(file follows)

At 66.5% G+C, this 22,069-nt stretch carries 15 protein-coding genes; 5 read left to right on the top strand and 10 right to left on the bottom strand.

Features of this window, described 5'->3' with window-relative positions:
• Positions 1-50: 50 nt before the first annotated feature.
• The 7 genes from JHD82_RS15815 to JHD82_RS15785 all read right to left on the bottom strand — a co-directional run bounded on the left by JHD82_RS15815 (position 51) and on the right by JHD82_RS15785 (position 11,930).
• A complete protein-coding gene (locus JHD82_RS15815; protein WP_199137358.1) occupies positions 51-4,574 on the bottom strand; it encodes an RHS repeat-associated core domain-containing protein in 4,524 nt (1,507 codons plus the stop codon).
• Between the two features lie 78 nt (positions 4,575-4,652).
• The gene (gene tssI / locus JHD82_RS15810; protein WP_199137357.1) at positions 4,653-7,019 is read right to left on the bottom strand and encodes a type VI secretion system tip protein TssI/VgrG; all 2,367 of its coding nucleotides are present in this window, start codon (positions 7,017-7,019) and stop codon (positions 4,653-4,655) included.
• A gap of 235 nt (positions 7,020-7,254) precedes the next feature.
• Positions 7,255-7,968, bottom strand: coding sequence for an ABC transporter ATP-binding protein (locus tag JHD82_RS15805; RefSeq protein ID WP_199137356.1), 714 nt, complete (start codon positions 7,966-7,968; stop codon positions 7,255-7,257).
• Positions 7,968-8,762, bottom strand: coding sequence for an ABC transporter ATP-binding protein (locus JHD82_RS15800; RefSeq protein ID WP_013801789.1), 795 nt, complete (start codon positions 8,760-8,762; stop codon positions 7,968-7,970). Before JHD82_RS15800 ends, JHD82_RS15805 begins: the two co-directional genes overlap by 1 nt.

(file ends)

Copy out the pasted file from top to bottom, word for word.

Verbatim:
At 66.5% G+C, this 22,069-nt stretch carries 15 protein-coding genes; 5 read left to right on the top strand and 10 right to left on the bottom strand.

Features of this window, described 5'->3' with window-relative positions:
• Positions 1-50: 50 nt before the first annotated feature.
• The 7 genes from JHD82_RS15815 to JHD82_RS15785 all read right to left on the bottom strand — a co-directional run bounded on the left by JHD82_RS15815 (position 51) and on the right by JHD82_RS15785 (position 11,930).
• A complete protein-coding gene (locus JHD82_RS15815; protein WP_199137358.1) occupies positions 51-4,574 on the bottom strand; it encodes an RHS repeat-associated core domain-containing protein in 4,524 nt (1,507 codons plus the stop codon).
• Between the two features lie 78 nt (positions 4,575-4,652).
• The gene (gene tssI / locus JHD82_RS15810; protein WP_199137357.1) at positions 4,653-7,019 is read right to left on the bottom strand and encodes a type VI secretion system tip protein TssI/VgrG; all 2,367 of its coding nucleotides are present in this window, start codon (positions 7,017-7,019) and stop codon (positions 4,653-4,655) included.
• A gap of 235 nt (positions 7,020-7,254) precedes the next feature.
• Positions 7,255-7,968, bottom strand: coding sequence for an ABC transporter ATP-binding protein (locus tag JHD82_RS15805; RefSeq protein ID WP_199137356.1), 714 nt, complete (start codon positions 7,966-7,968; stop codon positions 7,255-7,257).
• Positions 7,968-8,762, bottom strand: coding sequence for an ABC transporter ATP-binding protein (locus JHD82_RS15800; RefSeq protein ID WP_013801789.1), 795 nt, complete (start codon positions 8,760-8,762; stop codon positions 7,968-7,970). Before JHD82_RS15800 ends, JHD82_RS15805 begins: the two co-directional genes overlap by 1 nt.